Earlier conclaves

Prior to the Apostolic Constitution Universi Dominici gregis promulgated on February 22, 1996, that changed the rules governing papal conclaves, conclave participants slept in the Apostolic Palace, the official residence of the Pope, on cots usually borrowed from seminaries in Rome. After participants were sealed there under lock and key, the electors lived in makeshift rooms built throughout the palace, some within hallways and offices. The rooms, assigned to each cardinal by lot, were often divided from one another by a sheet hanging on a rope. Each room was equipped with a crucifix and prie-dieu, a desk, and one or two chairs. The cardinals shared common bathrooms, often with ten cardinals assigned to each. The situation was especially difficult for the elderly among them.

Conclaves

The Domus Sanctae Marthae housed the conclaves of 2005[10] and 2013.[11]

As with previous practice, the cardinal electors were assigned rooms by lot. All radios, television sets and telephones were disconnected, in accordance with regulations which call for the cardinals to be secluded from the outside world.

Papal residence

Pope Francis enters Domus Sanctae Marthae

On March 26, 2013, the Vatican announced that Pope Francis would not move into the papal apartment in the Apostolic Palace, but would instead use Suite 201 of Domus Sanctae Marthae, after first remaining in the room he was assigned by lot at the start of the conclave that elected him.[12]

Pope Francis is the first pope not to live in the Papal Apartments on the third floor of the Apostolic Palace since Pope Pius X occupied them in 1903. He uses the palace suite there as his office. He sleeps, says morning Mass, and takes communal meals in Domus Sanctae Marthae.[12] Pope Francis explained his decision in an interview with the Italian journal Civiltà Cattolica, saying "The residence in the Apostolic Palace is not luxurious. It is large and made with good taste, but not luxurious. But in the end it is like a funnel turned upside down. It is large, but the entrance is narrow. Only one person at a time can get in and I cannot live alone. I must live my life with others."[13]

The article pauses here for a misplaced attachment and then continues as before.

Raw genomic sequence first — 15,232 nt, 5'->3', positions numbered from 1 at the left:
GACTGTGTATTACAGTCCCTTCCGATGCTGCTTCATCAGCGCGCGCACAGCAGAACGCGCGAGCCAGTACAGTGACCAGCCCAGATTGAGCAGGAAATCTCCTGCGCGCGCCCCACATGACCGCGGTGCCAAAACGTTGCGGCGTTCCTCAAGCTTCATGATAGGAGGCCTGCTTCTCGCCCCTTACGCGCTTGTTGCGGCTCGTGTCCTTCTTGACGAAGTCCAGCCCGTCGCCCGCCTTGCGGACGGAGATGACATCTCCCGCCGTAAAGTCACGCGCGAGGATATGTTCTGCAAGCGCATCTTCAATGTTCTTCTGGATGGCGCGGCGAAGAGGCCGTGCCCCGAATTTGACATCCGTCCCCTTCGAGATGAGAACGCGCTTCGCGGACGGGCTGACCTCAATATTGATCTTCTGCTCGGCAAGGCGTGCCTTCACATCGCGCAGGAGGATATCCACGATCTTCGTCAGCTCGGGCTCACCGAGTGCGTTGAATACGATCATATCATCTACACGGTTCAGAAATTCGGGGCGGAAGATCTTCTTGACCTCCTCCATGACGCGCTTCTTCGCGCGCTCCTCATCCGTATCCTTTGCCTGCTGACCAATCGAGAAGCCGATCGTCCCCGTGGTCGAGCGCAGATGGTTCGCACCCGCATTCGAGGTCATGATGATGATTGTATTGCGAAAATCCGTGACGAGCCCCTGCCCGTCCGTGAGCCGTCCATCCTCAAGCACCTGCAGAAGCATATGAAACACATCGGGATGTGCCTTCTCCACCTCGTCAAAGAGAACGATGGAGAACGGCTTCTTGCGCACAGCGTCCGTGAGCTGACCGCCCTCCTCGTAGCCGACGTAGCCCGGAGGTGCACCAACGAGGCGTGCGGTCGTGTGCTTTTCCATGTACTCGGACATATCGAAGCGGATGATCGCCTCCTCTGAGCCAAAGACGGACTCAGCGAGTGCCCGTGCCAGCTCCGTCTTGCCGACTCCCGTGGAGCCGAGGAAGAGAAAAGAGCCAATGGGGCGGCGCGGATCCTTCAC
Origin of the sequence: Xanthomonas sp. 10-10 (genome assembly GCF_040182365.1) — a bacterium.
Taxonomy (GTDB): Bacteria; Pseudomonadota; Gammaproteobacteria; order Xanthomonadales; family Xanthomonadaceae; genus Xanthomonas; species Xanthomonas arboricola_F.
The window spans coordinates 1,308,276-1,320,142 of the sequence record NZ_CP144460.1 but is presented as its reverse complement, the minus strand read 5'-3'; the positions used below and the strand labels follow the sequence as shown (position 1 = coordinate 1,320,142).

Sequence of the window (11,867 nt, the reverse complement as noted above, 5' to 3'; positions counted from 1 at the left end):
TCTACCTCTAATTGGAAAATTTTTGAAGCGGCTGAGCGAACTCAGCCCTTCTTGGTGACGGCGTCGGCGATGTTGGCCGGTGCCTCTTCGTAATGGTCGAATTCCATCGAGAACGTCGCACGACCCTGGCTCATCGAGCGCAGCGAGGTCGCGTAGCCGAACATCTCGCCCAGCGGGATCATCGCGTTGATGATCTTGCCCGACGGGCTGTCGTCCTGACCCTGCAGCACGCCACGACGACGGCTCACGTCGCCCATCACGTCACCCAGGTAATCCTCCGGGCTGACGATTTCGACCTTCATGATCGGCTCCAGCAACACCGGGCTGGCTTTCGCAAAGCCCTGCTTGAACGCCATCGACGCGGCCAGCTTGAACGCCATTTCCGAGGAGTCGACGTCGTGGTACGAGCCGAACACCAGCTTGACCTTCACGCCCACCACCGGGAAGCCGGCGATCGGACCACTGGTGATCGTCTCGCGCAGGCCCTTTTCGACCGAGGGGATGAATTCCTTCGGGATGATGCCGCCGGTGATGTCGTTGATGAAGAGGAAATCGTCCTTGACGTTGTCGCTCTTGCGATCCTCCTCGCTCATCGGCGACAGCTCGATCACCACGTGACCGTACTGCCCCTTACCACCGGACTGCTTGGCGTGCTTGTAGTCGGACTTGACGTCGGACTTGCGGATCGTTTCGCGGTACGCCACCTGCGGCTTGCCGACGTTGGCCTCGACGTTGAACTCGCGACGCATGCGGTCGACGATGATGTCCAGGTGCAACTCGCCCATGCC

References

  1. ^ a b "The St. Martha Foundation" (Press release). Catholic News Service/Vatican Press Office. April 2005. Retrieved 2014-01-24. 
  2. ^ a b "Kissinger in conclave at Vatican". Catholic News. 30 April 2007. Retrieved 2014-01-24. 
  3. ^ Thavis, John (2013). The Vatican Diaries: A Behind-the-Scenes Look at the Power, Personalities and Politics at the Heart of the Catholic Church. New York City: Viking. pp. 121–2.  
  4. ^ Rodgers-Melnick, Ann (9 January 2001). "Connelly's plan to market replicas never took hold beyond Pittsburgh".  
  5. ^ "New Vatican Chapel Designed By Pittsburgh Architect".  
  6. ^ "Chapel of the Holy Spirit". Astorino. Retrieved 2014-01-24. 
  7. ^ a b Sodano, Angelo (11 December 2004). "Homily: 120 Years of Witness by the Sisters of Charity". Secretariat of State. Retrieved 2014-01-24. 
  8. ^ "800 Poor Children Received by Pope".  
  9. ^ "Aide to Pope Dies at 62". The New York Times. 13 May 1956. Retrieved 2014-01-24. 
  10. ^ "Cardinals assembled to elect a pope". The New York Times. 18 April 2005. Retrieved 4 April 2013. 
  11. ^ Wangsness, Lisa (8 March 2013). "Conclave to select next pope to start Tuesday".  
  12. ^ a b Wooden, Cindy (26 March 2013). "Pope Francis to live in Vatican guesthouse, not papal apartments".  
  13. ^ "The Pastoral Geopolitics of the Domus Sanctae Marthae".